Why do I draw? Because there's all this blank paper around and if I didn't draw, I'd have to write on it.
My philosophy of drawing comes from August Derleth, of all people. Somewhere in one of his stories he talks about "Windows on Other Worlds." What I want to do is draw something that looks like a window on another world.
Outside science fiction, I admire Rozen, because of his color. Baumhofer's Doc Savage covers somehow get a feeling of strength and power, often with just a face. John Flanagan was great. His art had a feeling of shadows, exotic locales, something lurking in the background.
In comics, Roy Crane is the master. There's nothing static in his artwork. A Roy Crane page is all movement. The characters are posed perfectly natural. Yet they retain weight, velocity and momentum. He was a good writer, too. The other master is Alex Raymond. He offered a sort of ideal all comic book artists strive for and never reach, except Shelly Moldoff, of course. But he traced.
All of which is meant to lead up to the drawings in the following pages. You have to be the judge of whether or not they work as windows on other worlds. Maybe the glass needs a going-over with Windex, but once I've drawn them, the rest is up to you. I had a lot of fun drawing them and I hope you have as much fun looking at them.
:: Jerry Burge

That was written as the introduction to a portfolio of Jerry's artwork. We don't have room to run the portfolio -- and besides all the art has been used in various past issues of Planetary Stories. Go to the home page and check out the covers on some of our earlier back issues. You won't be disappointed.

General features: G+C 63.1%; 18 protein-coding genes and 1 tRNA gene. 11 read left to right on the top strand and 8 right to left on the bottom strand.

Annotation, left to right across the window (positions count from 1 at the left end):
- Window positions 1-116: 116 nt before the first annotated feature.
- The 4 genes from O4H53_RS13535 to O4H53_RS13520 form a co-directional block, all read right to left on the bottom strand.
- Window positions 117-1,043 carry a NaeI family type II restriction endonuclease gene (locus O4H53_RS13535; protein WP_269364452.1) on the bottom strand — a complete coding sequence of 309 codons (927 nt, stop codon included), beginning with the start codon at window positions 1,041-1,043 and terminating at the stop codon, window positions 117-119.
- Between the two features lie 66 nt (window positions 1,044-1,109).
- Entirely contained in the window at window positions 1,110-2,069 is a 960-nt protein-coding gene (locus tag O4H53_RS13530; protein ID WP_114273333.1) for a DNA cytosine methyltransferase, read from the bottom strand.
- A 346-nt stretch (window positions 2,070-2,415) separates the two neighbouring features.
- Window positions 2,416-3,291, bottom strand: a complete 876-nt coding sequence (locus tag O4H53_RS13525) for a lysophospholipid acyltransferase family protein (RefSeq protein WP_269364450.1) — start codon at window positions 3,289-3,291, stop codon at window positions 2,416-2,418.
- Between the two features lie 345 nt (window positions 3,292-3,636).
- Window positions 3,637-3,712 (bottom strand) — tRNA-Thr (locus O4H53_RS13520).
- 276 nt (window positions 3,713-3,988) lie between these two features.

Even so, we've found a few drawings of Jerry's -- mostly from his sketchbooks -- and spotted them around the column. We hope you like them.

One of our favorite pulp writers is a man named Johnston McCulley, who wrote detective and western stories (for the most part) from the early years of the 20th Century, up to the very end of the Pulp Era in 1954 -- and kept going for some time after that. We're taking this opportunity to show you some covers from Street & Smith's Detective Story, one of his leading markets. This was where the stories of his masked hero The Crimson Clown first appeared, among many others. The Black Star, who also appeared in Detective Story, was a master criminal who connived his way through the pages of a short series in 1917.

In addition to crime and detective stories, McCulley wrote stories for publications like Western Stories. He also wrote for the general fiction pulps such as All-Story and Argosy, and it was in the August 9, 1919 issue of All-Story Weekly that his most famous character first appeared in a novel called "The Curse of the Capistrano," set in old California -- during the period of Spanish rule -- and introducing to the world the characters of Don Diego Vega and his alter-ego, the mysterious and dashing masked man, Zorro. Whether or not you've ever heard of the Crimson Clown, we bet you know about Zorro.